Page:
An information we are often asked for is the size of hydraulic passages in plate heat exchangers, especially when working with dirty fluids or with particles in suspension.
The actual trend is to decrease the size of passages, in order to obtain a higher turbulence of fluids, even when working with low flow rates, therefore obtaining a more packed transfer network with multiple crossings and angles. The reason of it is to increase the thermal transfer rate, decreasing the required thermal exchange surface for a certain thermal duty, producing smaller and more efficient exchangers, with lower costs and more competitive.
But there are some limits, obviously, because when working with dirty waste water, a small passage can be clogged very quickly. And working in industrial applications, it happens very often, working with not very clean water, some times in open circuit, or even in closed circuits but polluted by the production processes that they serve.
Brazed plate exchangers have passage of approx. 2 mm, which is a very small section. But brazed plate exchangers are conceived ad maintenance-free exchangers, except for chemical washing, the so called cleaning-in-place, which is possible only if the exchanger is not completely clogged.
Plate heat exchangers that can be inspected have instead a variety of passage sections, based on the thermal design of the exchanger. For example, in our Tempco range of heat exchangers the average section starts from 2,5 mm and goes up to 4 mm, for applications with very dirty fluids or requiring very contained pressure drops. It is also true that pressure drops can be piloted choosing a proper Chevron angle of the plates, and having a larger passage expands the application range of the plate exchangers.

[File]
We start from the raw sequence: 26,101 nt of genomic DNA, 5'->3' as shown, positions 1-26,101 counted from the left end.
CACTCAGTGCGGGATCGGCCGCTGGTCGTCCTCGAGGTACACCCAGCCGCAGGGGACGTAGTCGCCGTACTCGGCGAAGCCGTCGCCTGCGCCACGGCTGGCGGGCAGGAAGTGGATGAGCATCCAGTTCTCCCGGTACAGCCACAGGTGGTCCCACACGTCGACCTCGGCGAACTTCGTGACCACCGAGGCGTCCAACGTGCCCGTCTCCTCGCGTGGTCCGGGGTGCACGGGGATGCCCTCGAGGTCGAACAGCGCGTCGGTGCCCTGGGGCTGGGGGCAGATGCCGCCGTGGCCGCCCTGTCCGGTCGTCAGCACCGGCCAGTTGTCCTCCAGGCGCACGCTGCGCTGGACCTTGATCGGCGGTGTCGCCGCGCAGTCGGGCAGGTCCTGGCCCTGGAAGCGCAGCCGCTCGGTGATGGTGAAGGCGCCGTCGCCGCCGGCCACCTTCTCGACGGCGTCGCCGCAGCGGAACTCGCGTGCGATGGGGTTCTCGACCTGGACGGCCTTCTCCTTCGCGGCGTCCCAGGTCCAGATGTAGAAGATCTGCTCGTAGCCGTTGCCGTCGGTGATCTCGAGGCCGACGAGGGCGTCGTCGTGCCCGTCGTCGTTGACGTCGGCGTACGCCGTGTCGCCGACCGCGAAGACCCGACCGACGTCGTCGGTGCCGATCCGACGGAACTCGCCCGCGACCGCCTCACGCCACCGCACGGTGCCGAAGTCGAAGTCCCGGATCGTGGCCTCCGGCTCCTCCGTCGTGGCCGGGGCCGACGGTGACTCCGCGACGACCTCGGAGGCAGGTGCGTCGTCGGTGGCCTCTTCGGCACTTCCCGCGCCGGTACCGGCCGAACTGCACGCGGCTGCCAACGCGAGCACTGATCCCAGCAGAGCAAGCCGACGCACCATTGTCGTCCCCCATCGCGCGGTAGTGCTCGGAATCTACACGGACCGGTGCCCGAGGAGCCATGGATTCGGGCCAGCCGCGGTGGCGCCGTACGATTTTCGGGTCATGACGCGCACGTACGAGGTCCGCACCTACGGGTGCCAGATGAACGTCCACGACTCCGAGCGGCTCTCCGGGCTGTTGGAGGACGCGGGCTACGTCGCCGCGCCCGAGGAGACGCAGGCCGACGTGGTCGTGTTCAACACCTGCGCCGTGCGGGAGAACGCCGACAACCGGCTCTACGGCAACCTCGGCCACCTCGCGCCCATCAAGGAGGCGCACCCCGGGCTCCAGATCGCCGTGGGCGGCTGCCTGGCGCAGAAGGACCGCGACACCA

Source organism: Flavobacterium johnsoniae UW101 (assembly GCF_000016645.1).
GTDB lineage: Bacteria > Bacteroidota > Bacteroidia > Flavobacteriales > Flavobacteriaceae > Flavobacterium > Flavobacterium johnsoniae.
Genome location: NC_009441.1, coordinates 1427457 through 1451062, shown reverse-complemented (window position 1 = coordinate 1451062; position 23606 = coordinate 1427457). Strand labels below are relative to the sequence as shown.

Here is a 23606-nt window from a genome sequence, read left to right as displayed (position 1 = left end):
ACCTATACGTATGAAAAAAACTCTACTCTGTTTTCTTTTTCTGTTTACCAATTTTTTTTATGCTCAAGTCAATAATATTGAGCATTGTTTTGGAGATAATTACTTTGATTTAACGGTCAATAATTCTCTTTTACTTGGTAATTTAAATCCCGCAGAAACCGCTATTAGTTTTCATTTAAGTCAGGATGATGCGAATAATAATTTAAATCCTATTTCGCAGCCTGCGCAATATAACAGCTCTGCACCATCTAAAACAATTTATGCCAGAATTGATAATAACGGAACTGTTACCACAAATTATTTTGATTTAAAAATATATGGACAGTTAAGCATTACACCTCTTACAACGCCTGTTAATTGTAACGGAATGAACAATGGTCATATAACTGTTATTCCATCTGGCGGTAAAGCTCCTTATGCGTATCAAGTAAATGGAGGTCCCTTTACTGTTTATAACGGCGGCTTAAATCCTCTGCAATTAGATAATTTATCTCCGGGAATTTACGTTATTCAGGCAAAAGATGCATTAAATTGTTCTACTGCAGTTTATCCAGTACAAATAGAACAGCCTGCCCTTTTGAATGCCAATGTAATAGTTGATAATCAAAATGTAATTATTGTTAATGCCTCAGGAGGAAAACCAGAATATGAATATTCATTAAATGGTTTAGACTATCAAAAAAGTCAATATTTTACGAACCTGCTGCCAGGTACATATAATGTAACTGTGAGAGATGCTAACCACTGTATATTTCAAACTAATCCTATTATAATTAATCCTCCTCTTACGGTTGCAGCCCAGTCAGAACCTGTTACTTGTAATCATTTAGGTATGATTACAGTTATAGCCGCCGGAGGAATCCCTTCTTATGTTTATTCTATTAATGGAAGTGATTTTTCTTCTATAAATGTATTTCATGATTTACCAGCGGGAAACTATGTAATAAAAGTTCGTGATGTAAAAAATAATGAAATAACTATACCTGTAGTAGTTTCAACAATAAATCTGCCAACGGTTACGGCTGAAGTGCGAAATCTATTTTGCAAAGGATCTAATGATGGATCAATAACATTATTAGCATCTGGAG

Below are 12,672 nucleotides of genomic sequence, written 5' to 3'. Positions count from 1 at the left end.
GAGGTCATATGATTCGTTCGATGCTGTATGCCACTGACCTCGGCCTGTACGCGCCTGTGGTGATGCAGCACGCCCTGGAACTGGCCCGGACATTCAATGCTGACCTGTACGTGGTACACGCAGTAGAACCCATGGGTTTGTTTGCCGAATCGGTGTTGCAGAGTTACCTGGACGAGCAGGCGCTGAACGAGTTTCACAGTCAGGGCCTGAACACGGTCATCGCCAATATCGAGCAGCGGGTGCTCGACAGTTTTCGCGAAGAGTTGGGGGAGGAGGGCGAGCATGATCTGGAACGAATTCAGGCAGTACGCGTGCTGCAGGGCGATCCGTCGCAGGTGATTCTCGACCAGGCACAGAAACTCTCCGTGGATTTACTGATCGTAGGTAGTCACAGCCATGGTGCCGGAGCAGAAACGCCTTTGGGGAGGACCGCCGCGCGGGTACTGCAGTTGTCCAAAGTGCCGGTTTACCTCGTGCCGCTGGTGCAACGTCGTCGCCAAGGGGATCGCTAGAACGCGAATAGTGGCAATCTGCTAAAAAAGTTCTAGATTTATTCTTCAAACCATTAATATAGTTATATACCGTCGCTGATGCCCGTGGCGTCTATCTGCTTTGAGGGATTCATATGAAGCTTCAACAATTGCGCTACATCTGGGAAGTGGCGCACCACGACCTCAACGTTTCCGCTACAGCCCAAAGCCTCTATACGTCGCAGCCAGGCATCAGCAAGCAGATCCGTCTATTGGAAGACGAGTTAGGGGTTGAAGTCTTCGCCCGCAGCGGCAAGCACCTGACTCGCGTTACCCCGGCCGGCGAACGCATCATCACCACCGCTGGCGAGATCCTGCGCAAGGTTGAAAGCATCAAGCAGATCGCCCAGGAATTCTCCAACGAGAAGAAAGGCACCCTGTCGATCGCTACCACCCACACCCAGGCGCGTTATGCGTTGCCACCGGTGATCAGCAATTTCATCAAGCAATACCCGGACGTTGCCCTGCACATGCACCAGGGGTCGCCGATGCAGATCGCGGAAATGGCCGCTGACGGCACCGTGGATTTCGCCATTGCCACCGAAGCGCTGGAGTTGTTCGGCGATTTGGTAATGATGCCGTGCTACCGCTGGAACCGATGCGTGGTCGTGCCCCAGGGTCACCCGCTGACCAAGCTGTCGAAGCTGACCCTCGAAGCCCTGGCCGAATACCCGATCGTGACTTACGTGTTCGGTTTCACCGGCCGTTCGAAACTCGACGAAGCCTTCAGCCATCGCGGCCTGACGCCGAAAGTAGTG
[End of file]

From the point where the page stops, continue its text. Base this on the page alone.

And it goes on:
There is also a particular type of plate heat exchangers, called free-flow exchangers, which have no contact points and very large passages. These exchangers are employed in particular production processes, such as paper mill or the food production of fruit juices with big pulp particles in suspension, that could clog a traditional plate heat exchanger very quickly.
Free-flow heat exchangers have very large passages, that can measure 6 mm or even 12 mm. These exchangers don’t exist in all the possible sizes and design plates, and not having contact point they offer a lower resistance to pressure gaps compared to traditional exchangers. In addition, plates have to be constructed with higher thickness, involving higher costs.
How to select the kind of passage in a plate heat exchanger, at last? The selection is clearly based on the kind of application, which defines the type of plates, the size of passages and the depth of the plate corrugation.
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